An aspect of the disclosure relates to a method of management implemented in an entity for the managing of sets of IP addresses, that comprises:
Thus, an embodiment of the invention proposes a novel and inventive approach to the allocation of addresses. Indeed, the allocation request is propagated to an entity acting as a management centre for IP address pools. This management entity inspects one or more first sets of IP addresses liable to contain an address that may be available for the client who has asked for it. If this first set or these first sets of addresses do not comply with certain management parameters and therefore do not therefore the assigning of an address, then the entity is able to:
An embodiment of the invention therefore enables the creation inter alia of pools of IP addresses on the fly without any need for a manual definition of the ranges of addresses in these particular pools.
It will be noted that the creation of a new pool of addresses is not necessarily conditional on the absence of IP addresses available in the already existing pools but can be done by anticipation.
Indeed, preferably, said at least one predetermined parameter is a piece of information representing a rate of filling of said first set of IP addresses.
This filling rate indication is used to determine whether a set can meet an allocation request from a client. The filling rate measures, for example, the number of IP addresses already allocated in a set. If this number exceeds a determined figure which, for example, can be set as a percentage of the number of addresses available in the pool when it was created, then the management entity can decide to create a new set of addresses to meet the client's request or by anticipation of a future request by a client.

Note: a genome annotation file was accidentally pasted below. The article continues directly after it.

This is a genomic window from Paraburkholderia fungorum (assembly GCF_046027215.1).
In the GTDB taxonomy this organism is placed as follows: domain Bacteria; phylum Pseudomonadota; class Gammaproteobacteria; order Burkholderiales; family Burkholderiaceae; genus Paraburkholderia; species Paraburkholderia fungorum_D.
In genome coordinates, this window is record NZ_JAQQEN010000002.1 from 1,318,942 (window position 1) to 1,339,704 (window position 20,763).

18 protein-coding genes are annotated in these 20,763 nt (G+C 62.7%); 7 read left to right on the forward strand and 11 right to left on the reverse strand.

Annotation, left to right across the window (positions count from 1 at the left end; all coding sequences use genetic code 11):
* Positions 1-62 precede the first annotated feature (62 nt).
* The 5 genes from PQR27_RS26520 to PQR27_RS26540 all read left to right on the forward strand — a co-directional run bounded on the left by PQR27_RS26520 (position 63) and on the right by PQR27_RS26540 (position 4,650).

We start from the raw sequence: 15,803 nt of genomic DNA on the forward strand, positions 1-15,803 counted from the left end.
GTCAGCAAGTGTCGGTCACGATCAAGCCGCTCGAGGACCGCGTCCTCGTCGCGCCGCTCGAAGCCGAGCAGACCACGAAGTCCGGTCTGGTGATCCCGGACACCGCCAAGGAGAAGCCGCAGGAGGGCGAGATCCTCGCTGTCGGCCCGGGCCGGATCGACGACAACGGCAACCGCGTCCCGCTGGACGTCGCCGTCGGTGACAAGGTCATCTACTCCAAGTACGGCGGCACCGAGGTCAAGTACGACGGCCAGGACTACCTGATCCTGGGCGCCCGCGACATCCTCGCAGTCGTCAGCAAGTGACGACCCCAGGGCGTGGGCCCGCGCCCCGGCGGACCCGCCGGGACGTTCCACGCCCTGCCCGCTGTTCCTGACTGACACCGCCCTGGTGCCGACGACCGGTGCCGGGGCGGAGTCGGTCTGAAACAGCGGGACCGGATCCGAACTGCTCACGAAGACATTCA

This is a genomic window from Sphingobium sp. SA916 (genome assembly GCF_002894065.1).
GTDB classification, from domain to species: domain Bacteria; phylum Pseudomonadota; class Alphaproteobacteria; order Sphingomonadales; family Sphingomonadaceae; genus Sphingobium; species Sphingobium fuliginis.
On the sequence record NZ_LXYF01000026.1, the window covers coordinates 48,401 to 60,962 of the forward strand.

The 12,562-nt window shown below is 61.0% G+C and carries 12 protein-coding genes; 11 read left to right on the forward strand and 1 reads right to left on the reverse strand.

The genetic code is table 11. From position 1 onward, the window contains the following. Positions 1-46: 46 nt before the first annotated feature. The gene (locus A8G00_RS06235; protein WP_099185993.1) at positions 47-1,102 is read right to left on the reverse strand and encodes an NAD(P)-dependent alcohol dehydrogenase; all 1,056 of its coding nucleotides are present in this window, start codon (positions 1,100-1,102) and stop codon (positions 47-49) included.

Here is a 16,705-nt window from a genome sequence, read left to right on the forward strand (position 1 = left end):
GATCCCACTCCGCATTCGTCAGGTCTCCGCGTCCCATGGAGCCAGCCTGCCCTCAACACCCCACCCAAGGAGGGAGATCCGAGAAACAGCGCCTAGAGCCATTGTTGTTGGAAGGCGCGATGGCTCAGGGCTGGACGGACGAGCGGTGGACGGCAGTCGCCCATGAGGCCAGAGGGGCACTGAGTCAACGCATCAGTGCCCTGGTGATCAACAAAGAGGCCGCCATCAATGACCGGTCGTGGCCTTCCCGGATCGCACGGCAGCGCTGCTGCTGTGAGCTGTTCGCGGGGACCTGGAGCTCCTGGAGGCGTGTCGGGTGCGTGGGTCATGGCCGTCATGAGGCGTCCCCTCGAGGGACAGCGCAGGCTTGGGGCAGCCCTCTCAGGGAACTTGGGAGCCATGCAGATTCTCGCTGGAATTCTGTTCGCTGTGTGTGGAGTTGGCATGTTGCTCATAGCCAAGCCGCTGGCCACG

Advantageously, the information on identification of the selected set of IP addresses is transmitted to the DHCP relay in using a specific field in a DHCP message. The information on identification of the selected set of IP addresses can also be transmitted by another means, such as a specific communications protocol.
Thus, the management entity is able to report its selection to the DHCP relay so that this relay can choose an IP address for its client in the selected set. This piece of identification information can travel through a DHCP server in the form of a DHCP message containing a specific field. This message may be the response to the allocation request transmitted by the DHCP relay. The identification information is therefore known to the DHCP server which transmits the DHCP message to the relay.
Preferably, the DHCP server uses said piece of information for identifying said selected set of IP addresses to administer said selected set of IP addresses.
Thus, the pool newly created by the management entity is taken charge of by a DHCP server and can be used in the same way as any other already created set of IP addresses.
In one embodiment of the In an embodiment of the invention, said entity for managing the sets of IP addresses is a DHCP server.
In this way, the DHCP server is able to build a set of IP address pools by itself without external intervention. The DHCP server can therefore always meet allocation requests that are sent and can propagate the creation of the pools of IP addresses that it creates.